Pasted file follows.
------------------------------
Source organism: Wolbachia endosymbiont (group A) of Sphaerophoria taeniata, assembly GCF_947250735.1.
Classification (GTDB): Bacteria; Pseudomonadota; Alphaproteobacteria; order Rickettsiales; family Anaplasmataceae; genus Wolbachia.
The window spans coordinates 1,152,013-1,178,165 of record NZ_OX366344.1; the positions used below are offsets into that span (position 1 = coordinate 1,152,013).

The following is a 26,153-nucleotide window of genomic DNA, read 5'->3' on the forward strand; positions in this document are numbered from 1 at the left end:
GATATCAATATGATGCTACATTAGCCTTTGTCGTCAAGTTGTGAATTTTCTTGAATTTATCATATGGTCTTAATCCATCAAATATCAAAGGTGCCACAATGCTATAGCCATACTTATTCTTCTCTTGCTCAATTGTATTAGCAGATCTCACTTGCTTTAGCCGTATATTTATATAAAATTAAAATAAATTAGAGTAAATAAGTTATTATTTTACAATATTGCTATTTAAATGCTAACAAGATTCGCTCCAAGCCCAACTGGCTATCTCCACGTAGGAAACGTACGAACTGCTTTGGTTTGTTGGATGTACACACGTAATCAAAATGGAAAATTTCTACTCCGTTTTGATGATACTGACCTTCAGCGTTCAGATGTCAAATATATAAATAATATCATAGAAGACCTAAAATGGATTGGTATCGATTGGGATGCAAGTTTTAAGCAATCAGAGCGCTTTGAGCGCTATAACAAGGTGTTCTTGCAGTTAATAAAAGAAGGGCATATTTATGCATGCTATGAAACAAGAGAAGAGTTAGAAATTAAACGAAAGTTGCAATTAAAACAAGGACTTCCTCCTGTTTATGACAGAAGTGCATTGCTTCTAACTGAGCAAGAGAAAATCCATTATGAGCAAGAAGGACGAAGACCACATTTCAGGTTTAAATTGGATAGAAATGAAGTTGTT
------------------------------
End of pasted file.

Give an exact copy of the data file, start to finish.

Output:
Source organism: Wolbachia endosymbiont (group A) of Sphaerophoria taeniata, assembly GCF_947250735.1.
Classification (GTDB): Bacteria; Pseudomonadota; Alphaproteobacteria; order Rickettsiales; family Anaplasmataceae; genus Wolbachia.
The window spans coordinates 1,152,013-1,178,165 of record NZ_OX366344.1; the positions used below are offsets into that span (position 1 = coordinate 1,152,013).

The following is a 26,153-nucleotide window of genomic DNA, read 5'->3' on the forward strand; positions in this document are numbered from 1 at the left end:
GATATCAATATGATGCTACATTAGCCTTTGTCGTCAAGTTGTGAATTTTCTTGAATTTATCATATGGTCTTAATCCATCAAATATCAAAGGTGCCACAATGCTATAGCCATACTTATTCTTCTCTTGCTCAATTGTATTAGCAGATCTCACTTGCTTTAGCCGTATATTTATATAAAATTAAAATAAATTAGAGTAAATAAGTTATTATTTTACAATATTGCTATTTAAATGCTAACAAGATTCGCTCCAAGCCCAACTGGCTATCTCCACGTAGGAAACGTACGAACTGCTTTGGTTTGTTGGATGTACACACGTAATCAAAATGGAAAATTTCTACTCCGTTTTGATGATACTGACCTTCAGCGTTCAGATGTCAAATATATAAATAATATCATAGAAGACCTAAAATGGATTGGTATCGATTGGGATGCAAGTTTTAAGCAATCAGAGCGCTTTGAGCGCTATAACAAGGTGTTCTTGCAGTTAATAAAAGAAGGGCATATTTATGCATGCTATGAAACAAGAGAAGAGTTAGAAATTAAACGAAAGTTGCAATTAAAACAAGGACTTCCTCCTGTTTATGACAGAAGTGCATTGCTTCTAACTGAGCAAGAGAAAATCCATTATGAGCAAGAAGGACGAAGACCACATTTCAGGTTTAAATTGGATAGAAATGAAGTTGTT